Developing Ireland’s thriving AI ecosystem
While Ireland has done much in the research and development of AI, more investment is needed if we are to achieve our aim to be a digital leader in Europe
Earlier in the year Emmanuel Macron announced a €1.5 billion investment in AI in France and last week Angela Merkel announced a €3 billion investment in AI in Germany. Photograph: Reuters/Hannibal Hanschke
Artificial intelligence has had a much more significant role in day-to-day life in recent years. The ability of a computer to observe and learn from patterns has been the driving force behind new technology – from alarms that can monitor our sleep cycles and tell us the best time to wake up, to the GPS systems that can redirect us on alternative routes in rush hour, the everyday uses of AI are increasing. But the real potential for AI lies in how it is used behind the scenes, analysing big data, and that is also the area where Ireland has the ability to lead.
“Ireland stands out in the field of AI on a number of fronts, including the innovative ecosystem that has developed over the past few years that supports and fosters disruptive thinking, the access we have to global tech giants, the breadth and depth of talent that exists in our workplace and the spirit of entrepreneurialism,” says Owen Lewis, partner in management consulting at KPMG Ireland. “Coupling this with some global heavyweights in AI, both in academic and professional circles, then I can only see growth in this capability.”
The real challenge, according to Lewis, is retaining talent: “Our challenge remains how we retain talent when such amazing opportunities exist for home-grown talent to be snapped up abroad. This is where Government policies need to continue to support local innovation and investment, and our success on the global stage for home-grown start-ups needs to be supported. Ireland is clearly capable to achieve this and requires us all to keep our eyes on the future as we consider priorities in Government investments, education and regulatory agility.”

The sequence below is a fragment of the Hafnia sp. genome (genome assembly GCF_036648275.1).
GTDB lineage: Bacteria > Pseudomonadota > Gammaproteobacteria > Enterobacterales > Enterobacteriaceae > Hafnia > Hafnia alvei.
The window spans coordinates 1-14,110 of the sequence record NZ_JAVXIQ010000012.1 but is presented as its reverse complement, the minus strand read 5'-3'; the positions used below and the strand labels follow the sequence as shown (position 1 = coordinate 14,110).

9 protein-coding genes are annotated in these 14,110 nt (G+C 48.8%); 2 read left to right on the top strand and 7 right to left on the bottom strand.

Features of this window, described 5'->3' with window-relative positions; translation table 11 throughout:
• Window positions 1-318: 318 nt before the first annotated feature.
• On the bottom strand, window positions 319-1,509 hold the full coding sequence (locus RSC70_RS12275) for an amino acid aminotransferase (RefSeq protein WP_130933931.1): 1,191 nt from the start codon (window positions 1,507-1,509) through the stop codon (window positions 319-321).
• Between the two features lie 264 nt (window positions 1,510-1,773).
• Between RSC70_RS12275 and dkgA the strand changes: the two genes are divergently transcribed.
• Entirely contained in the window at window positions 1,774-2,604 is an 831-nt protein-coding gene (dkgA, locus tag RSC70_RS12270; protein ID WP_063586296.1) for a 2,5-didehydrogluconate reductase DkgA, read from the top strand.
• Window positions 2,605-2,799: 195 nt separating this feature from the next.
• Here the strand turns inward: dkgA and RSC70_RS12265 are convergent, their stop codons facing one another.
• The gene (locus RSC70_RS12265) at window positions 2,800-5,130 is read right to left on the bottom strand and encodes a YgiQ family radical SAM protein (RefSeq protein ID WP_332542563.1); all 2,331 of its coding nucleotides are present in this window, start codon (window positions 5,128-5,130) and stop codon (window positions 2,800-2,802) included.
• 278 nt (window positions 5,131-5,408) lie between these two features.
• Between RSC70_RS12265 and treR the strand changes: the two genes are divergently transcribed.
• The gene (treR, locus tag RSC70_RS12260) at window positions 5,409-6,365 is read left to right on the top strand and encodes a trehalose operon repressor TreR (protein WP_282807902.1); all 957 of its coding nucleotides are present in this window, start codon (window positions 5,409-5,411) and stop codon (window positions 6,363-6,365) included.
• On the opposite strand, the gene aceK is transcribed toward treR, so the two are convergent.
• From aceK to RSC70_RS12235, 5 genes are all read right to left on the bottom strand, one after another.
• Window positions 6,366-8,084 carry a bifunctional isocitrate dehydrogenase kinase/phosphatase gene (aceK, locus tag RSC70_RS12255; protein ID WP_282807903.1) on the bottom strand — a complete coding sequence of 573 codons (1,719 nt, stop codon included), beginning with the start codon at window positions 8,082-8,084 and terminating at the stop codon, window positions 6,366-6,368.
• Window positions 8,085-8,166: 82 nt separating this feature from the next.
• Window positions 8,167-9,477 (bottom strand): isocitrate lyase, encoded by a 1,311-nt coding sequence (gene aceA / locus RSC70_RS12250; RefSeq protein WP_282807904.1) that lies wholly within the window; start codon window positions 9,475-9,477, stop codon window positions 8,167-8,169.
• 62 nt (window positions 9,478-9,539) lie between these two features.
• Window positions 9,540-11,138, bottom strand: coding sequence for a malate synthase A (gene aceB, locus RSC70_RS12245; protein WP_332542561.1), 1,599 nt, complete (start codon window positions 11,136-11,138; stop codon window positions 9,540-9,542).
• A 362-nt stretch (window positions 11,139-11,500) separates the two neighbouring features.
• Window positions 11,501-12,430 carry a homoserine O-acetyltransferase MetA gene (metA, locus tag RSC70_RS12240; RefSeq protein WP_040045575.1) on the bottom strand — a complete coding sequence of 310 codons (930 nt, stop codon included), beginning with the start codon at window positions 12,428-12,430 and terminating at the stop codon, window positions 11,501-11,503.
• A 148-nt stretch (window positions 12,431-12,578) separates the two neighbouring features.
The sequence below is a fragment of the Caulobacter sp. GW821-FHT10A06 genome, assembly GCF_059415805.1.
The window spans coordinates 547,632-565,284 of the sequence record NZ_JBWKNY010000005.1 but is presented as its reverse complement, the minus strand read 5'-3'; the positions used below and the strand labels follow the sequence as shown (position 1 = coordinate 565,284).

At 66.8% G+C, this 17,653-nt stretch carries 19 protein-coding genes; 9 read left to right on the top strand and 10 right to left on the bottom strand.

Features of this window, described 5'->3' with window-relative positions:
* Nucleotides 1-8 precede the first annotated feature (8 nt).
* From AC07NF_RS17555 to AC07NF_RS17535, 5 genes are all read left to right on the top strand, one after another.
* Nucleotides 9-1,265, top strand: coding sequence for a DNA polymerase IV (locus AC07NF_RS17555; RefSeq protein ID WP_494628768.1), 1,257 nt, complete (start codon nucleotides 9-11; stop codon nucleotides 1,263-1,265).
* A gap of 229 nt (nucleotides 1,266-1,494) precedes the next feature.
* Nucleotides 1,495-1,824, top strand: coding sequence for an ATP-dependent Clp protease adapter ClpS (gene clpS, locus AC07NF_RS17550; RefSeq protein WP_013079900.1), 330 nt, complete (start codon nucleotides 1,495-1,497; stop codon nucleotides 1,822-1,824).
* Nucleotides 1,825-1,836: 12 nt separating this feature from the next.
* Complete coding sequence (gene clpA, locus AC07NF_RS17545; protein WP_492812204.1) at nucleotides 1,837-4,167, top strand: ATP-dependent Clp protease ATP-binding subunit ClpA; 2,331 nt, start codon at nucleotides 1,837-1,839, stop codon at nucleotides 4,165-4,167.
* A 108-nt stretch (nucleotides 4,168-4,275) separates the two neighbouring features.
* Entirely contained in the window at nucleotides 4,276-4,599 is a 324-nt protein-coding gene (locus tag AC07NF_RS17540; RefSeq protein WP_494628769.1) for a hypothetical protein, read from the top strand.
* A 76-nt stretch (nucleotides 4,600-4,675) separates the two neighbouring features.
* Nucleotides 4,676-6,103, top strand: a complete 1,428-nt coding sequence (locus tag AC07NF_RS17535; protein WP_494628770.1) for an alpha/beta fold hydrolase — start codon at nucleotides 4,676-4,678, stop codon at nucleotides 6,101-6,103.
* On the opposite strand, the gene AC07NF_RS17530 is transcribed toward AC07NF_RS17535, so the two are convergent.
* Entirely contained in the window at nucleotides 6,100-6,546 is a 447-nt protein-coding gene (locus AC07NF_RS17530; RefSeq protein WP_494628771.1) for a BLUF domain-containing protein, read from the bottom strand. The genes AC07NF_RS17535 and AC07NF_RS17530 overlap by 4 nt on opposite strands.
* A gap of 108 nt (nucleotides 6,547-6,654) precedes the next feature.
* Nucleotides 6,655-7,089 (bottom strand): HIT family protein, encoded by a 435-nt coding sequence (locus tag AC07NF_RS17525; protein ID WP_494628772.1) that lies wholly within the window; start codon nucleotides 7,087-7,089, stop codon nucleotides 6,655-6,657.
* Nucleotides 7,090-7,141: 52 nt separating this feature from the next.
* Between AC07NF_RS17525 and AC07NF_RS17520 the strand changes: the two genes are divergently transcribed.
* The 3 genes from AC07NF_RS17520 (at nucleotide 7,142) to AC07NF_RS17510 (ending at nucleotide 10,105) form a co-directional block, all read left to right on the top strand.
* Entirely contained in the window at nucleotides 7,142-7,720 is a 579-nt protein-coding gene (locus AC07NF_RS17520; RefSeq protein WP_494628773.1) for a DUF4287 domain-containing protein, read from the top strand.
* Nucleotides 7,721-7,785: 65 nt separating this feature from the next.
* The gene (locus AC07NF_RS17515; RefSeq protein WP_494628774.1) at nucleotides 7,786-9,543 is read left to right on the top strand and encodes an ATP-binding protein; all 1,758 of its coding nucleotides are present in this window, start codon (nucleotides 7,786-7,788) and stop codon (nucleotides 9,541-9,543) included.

Ireland may not be leading the way in the consumer branch of AI, but it has a rich history in advanced research and development of AI through universities and research institutes, which are often collaborations between academic institutions and the many large multinational tech companies that are based here.
“Ireland has a strong and thriving AI ecosystem,” says Gerard Doyle, network manager for technology at Skillnet, the national agency for workforce learning. “By far the greatest role that Ireland has played in the development of AI is in advanced research and development, primarily within specialist centres within our universities,” he says.
“This is evidenced in the scope of the regular AI and cognitive science conferences dating back to 1988 – Ireland’s primary forum for researchers with interests in the fields of artificial intelligence and data science.”
With such a history of research, and with the collaboration of multinationals like Microsoft, IBM, and Apple, is there the need for Government policy to secure the future growth of the AI industry in Ireland?